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U.S. Is Low on Cruise Missiles

Arms: Balkan and Iraq conflicts have drained stockpiles of the key air-to-ground weapon needed to strike Yugoslavia.


WASHINGTON — The U.S. military, strained by continuing operations against Iraq as well as NATO's bombing campaign in Yugoslavia, is running low on some of the very weapons it needs to fight the wars of its choice.

The nation's stockpile of cruise missiles--the most versatile of the current generation of "smart" weapons--is being depleted by the unexpectedly large number of attacks--and at a time when there are no production lines in operation.

Low supplies of the missiles are unlikely to hurt the Balkan campaign, but key members of Congress and a wide spectrum of defense analysts say the shortages could limit, perhaps severely, the ability of the U.S. to respond to future provocations. Shortages also could make it more dangerous for the military to fulfill its key post-Cold War goal of being able to fight two major conflicts nearly simultaneously in different parts of the world.

"We don't know how long this current bombing campaign will continue," said Sen. Jeff Bingaman of New Mexico, a high-ranking Democrat on the Senate Armed Services Committee. "Obviously, if it goes on for some time, we could have a problem."

Only days after the air war against Yugoslavia began March 24, Defense Department officials acknowledged that the Air Force was running short of conventional air-launched cruise missiles, the stubby, small-winged weapons that allow the nation's aging B-52 bombers to strike targets from great distances without substantial risk to themselves.

More recently, Navy officials have said they are replenishing supplies of a sea-launched version of the cruise missile--called the Tomahawk--by, among other things, refurbishing some 200 older missiles now in storage.

"We need more than we have in order to be comfortable," said John Douglass, assistant Navy secretary for research and acquisitions until he became president of the Aerospace Industries Assn. in September. "It's gradually dawning on all of us that the mean time between crises where we might want to use them is much shorter than anybody thought a few years ago."

Analysts and key lawmakers say the missile shortfall illustrates some of the conflicting pressures on U.S. armed forces in an era of changing goals and declining budgets. And it offers a case study in the mismatch between public expectations, which were sent sky high by the performance of missiles and other smart weapons during the 1991 Persian Gulf War, and military capacities, which lag behind.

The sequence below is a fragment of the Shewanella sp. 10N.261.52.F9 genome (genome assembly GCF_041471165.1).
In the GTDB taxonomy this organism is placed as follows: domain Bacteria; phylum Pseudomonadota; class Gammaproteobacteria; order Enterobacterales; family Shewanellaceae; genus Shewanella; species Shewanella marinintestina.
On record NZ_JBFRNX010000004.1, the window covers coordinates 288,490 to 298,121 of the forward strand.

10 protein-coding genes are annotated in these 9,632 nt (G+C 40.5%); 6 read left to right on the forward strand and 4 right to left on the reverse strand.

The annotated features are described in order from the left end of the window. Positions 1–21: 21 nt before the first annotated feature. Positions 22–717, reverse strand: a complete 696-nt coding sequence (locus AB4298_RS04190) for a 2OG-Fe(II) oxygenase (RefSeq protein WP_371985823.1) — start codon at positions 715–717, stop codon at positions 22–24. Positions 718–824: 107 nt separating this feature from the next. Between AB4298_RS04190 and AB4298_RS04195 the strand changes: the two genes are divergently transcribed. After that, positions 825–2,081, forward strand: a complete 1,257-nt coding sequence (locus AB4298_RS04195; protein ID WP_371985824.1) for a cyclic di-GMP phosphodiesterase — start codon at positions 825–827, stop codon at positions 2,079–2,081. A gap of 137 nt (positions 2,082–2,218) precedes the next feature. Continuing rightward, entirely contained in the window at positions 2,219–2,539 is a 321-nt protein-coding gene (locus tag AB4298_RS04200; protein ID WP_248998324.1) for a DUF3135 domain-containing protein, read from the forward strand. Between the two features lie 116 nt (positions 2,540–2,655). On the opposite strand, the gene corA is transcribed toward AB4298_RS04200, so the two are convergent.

"We were spoiled by Desert Storm," said Sen. John McCain of Arizona, a member of the Armed Services Committee and a Republican presidential aspirant. "The lesson [from Yugoslavia] is that if you are going to bomb with these kinds of expensive weapons for a long time, you're going to have shortages." As long as the U.S. strategy is to strike from long distances to avoid casualties, he said, "you're never going to have enough."

Exactly how much of a threat the missile shortfall poses is difficult to judge. At least in part, analysts say, this is because the military measures readiness against its two-conflict yardstick at a time when the typical conflict consists of the quick, punitive strikes that the United States, often with a coalition of allies, has conducted in Iraq, Afghanistan, Sudan and Bosnia-Herzegovina.

"Basically, we have a defense strategy that measures what we are least likely to do and a defense practice for which we have done very little planning," said Daniel Goure, a former Bush administration Pentagon official and now an analyst with the Center for Strategic and International Studies, a Washington think tank.

The shortage of air-launched missiles is startling. Although the Air Force will not release exact figures, most observers estimate that stocks have fallen from a high of about 300 to fewer than 100. At that level, many analysts say, military leaders may soon have to slow or even stop their use of the easily detectable B-52s, which make up one-third of the nation's long-range bomber force.

The ship-launched Tomahawks are more plentiful, with 2,000 missiles in stock out of an original supply of about 2,700. In addition, Navy officials acknowledge that only about half the 2,000 are immediately available for firing, with the rest in storage or under repair. The Navy has fired more than 400 Tomahawks during a December attack on Iraq and the current conflict against Yugoslavia.

The Clinton administration has asked for $6 billion to pay for the current campaign, almost 10% of it for missiles. "We're short across the board in munitions, and this is the time to do something about it," said Rep. Duncan Hunter, (R-El Cajon), chairman of the House Armed Services subcommittee on procurement.

But Pentagon officials and defense analysts say missile supplies are unlikely to be replenished quickly. There are no cruise missile production lines in operation, and it takes months and, in some cases, more than a year to restart them.

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